Love Actually – Review

To be honest, this is the kind of movie that almost everyone has seen. I’m not going to be saying anything too crazy about this film. It’s great. It’s a masterpiece of Romantic Comedy – so much so that it has set a template for many other rom-coms to follow in the last fourteen years. Love Actually was written and directed by Richard Curtis, the genius behind films like Four Weddings and a Funeral, Bridget Jones’ Diary and The Boat that Rocked. Just like the films I’ve named and almost all the other ones I haven’t Curtis has proven that he can create characters that are relatable but can also be put in ridiculous situations, be they romantic or not, and create comedy. I’ve said a few times that there is usually only one good romantic comedy film a year, but if this is the standard of good, there’s probably one every five or so years.

I can’t see this review being very long so I’ll brush over some things I liked and some things I didn’t. Many of the characters are believable and are introduced briefly into the story, and yet you know almost everything you need to know about them by about ten minutes in. This is an example of how you create a good ensemble. Give your characters a chance to grow but keep them as simple as possible. This isn’t a criticism, I like that all I need to know about John and Judy (Martin Freeman and Joanna Page) is that they are body doubles for a film with a sex scene in it. Their relationship blossoms from that point. I also like that in the first meeting between Prime Minister, David (Hugh Grant) and Natalie (Martine McCutcheon) you feel the pomp and circumstance that would usually come in the air of 10 Downing Street disappear the moment both of them say ‘fuck’. It’s good writing and great introductions that makes this film stand out to me. It is something a lot of the ‘copycat’ films have been unable to achieve.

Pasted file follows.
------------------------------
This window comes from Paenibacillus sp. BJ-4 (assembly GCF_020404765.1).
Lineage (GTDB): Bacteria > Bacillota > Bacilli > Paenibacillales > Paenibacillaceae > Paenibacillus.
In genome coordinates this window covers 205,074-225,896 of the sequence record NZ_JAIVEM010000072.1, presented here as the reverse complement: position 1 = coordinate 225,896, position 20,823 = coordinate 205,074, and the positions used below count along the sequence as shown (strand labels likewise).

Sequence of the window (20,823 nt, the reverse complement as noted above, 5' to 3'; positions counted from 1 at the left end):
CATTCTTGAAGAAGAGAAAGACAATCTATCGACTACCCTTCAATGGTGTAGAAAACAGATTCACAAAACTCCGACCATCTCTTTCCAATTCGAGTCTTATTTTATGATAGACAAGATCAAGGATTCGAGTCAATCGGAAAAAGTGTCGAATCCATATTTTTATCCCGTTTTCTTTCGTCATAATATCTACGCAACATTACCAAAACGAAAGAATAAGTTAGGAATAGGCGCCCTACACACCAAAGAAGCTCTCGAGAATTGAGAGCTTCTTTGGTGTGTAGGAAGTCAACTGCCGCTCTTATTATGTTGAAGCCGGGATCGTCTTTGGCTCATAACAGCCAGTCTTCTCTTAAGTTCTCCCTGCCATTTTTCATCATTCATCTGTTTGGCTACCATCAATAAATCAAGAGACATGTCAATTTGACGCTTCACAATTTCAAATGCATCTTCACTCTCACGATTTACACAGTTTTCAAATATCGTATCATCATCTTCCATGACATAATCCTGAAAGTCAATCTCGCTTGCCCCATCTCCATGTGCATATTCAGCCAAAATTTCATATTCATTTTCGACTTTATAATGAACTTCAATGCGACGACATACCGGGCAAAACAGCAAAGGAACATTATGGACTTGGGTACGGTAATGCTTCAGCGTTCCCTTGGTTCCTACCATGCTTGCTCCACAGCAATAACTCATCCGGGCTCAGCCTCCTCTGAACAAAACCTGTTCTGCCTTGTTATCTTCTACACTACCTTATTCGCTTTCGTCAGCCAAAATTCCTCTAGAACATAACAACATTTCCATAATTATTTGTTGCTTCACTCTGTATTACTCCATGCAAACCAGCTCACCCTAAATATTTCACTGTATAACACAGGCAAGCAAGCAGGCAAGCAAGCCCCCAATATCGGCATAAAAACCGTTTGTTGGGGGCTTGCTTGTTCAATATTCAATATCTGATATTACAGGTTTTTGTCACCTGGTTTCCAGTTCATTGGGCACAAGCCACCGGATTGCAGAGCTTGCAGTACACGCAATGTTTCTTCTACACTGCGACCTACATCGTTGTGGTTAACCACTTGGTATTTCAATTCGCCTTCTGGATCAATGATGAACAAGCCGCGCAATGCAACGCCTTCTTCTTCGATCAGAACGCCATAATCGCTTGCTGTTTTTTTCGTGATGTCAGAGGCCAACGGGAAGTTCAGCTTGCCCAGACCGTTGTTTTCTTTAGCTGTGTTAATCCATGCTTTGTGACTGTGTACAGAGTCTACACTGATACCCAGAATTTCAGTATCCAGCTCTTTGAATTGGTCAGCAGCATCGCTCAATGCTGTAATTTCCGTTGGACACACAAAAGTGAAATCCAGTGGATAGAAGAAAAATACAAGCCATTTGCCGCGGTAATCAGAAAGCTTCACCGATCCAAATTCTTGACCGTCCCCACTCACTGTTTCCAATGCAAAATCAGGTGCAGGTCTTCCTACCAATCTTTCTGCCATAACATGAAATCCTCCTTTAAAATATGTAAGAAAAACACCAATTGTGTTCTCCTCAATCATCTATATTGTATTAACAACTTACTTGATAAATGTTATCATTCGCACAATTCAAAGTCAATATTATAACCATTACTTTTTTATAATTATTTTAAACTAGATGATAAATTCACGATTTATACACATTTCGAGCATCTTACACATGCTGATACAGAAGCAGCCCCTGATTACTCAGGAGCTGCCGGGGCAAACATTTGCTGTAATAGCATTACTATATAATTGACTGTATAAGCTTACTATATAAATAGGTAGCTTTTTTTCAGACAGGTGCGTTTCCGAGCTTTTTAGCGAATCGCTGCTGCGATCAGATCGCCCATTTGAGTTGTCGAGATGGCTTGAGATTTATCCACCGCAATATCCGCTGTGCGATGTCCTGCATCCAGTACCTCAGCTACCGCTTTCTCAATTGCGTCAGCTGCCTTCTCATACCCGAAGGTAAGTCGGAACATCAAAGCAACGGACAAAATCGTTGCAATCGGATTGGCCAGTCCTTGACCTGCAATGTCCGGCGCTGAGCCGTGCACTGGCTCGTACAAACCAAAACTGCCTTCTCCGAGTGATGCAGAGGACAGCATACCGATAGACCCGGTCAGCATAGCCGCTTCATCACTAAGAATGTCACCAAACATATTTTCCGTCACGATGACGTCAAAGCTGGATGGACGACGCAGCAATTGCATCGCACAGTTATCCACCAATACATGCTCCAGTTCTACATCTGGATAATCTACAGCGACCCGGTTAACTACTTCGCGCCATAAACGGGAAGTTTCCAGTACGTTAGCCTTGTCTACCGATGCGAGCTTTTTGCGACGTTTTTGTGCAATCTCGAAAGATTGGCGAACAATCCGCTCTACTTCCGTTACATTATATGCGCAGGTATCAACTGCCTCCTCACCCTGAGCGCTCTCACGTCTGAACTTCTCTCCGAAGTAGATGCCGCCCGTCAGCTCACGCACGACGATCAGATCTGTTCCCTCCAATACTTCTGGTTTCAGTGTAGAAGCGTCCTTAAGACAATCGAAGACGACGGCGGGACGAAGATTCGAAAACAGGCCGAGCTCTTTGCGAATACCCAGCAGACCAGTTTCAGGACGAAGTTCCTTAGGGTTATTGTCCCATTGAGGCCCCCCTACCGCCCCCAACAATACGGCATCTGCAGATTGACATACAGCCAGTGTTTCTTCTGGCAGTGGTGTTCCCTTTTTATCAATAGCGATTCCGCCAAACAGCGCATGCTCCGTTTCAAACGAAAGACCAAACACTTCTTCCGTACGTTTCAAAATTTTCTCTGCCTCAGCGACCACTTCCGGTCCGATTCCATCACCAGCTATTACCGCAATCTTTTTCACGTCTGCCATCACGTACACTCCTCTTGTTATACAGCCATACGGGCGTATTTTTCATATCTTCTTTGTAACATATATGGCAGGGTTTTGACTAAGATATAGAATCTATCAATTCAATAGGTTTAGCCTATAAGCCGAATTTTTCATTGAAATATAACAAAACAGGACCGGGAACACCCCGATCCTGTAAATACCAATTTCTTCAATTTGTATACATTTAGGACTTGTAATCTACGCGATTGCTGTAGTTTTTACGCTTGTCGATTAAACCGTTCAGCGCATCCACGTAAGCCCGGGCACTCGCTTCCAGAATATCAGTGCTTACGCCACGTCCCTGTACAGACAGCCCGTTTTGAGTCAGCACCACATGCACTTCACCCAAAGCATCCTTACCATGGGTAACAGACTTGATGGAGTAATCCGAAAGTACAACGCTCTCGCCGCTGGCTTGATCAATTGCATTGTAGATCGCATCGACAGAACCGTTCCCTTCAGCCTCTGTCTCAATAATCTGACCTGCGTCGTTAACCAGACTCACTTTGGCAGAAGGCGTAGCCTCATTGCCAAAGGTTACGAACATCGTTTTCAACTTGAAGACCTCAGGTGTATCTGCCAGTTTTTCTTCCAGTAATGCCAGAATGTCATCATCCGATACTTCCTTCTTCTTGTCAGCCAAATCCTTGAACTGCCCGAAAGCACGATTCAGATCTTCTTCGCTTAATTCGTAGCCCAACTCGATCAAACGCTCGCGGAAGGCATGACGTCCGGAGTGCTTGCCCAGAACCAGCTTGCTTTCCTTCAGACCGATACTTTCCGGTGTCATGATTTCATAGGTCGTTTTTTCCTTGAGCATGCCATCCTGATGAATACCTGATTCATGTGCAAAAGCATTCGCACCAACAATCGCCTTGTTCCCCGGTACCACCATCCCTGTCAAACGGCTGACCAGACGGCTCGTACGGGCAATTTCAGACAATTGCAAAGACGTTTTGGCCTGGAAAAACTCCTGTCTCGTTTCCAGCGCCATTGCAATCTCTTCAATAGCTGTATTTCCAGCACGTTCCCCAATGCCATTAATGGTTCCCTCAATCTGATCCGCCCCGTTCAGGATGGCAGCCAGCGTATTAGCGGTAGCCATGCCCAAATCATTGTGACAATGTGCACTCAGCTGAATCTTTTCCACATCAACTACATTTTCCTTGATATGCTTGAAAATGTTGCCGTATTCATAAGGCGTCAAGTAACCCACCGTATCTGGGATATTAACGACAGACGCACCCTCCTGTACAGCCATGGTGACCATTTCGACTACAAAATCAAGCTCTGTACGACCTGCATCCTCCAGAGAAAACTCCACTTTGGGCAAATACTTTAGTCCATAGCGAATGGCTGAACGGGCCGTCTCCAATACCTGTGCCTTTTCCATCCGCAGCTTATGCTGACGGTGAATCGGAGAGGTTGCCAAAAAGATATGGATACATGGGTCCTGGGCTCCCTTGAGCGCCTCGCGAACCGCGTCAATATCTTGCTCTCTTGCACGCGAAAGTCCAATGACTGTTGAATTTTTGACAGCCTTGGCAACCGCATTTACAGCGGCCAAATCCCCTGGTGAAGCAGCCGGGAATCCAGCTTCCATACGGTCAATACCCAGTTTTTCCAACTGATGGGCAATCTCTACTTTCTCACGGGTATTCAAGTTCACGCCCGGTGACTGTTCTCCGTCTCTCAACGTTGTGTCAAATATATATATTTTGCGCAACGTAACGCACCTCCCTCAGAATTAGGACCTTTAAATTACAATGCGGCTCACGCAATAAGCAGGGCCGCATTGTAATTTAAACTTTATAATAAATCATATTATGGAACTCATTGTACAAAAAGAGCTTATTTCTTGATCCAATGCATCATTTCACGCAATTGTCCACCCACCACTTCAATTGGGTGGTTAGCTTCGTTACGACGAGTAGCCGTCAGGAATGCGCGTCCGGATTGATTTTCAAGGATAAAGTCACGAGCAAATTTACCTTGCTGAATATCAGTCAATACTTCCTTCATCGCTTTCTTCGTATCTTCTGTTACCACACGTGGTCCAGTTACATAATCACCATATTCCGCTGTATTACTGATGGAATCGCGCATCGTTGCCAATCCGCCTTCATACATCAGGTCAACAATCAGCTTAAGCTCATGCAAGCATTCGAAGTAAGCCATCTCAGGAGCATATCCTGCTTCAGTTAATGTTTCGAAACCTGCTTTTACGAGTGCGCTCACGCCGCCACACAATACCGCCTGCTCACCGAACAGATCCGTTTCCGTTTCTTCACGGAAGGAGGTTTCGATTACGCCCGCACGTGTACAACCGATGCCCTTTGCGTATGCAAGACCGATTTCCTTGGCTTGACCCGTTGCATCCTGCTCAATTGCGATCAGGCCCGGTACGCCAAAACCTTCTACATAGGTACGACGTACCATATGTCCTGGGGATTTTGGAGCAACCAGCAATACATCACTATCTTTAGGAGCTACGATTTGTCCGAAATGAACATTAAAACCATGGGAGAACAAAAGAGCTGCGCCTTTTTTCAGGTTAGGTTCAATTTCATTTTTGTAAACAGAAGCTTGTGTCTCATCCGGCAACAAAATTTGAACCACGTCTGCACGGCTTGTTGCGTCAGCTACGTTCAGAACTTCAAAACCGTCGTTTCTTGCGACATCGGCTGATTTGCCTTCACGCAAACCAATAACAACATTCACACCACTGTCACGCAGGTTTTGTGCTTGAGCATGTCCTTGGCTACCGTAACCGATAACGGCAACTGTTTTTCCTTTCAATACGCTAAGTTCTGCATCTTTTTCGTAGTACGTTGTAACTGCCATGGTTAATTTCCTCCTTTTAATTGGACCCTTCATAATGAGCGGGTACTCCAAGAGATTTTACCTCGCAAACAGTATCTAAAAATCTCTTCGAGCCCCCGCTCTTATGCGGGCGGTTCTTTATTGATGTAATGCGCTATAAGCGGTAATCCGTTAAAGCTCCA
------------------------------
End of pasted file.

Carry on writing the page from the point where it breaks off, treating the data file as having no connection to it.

Whether it’s the lost in translation love between Jamie (Colin Firth) and Aurélia (Lúcia Moniz) or the misguided sexual adventure Colin Frizzle (Kris Marshall) embarks on, everyone has their favourite Love Actually story. Mine is the Step-Father and Son relationship between Daniel (Liam Neeson) and Sam (Thomas Sangster) and their own journeys to find love after the death of Sam’s mother.

I’m going to wrap this up now. Love Actually is probably one of the best Christmas films and one of the best romantic comedies of all time. Admittedly, that statement is coming from someone that doesn’t like either of those genres all that much. But you’ll have to take my word for it, it’s a great film that pulls on all kinds of heartstrings. It’s hard to imagine a Christmas without it.

Love Actually: Above Average

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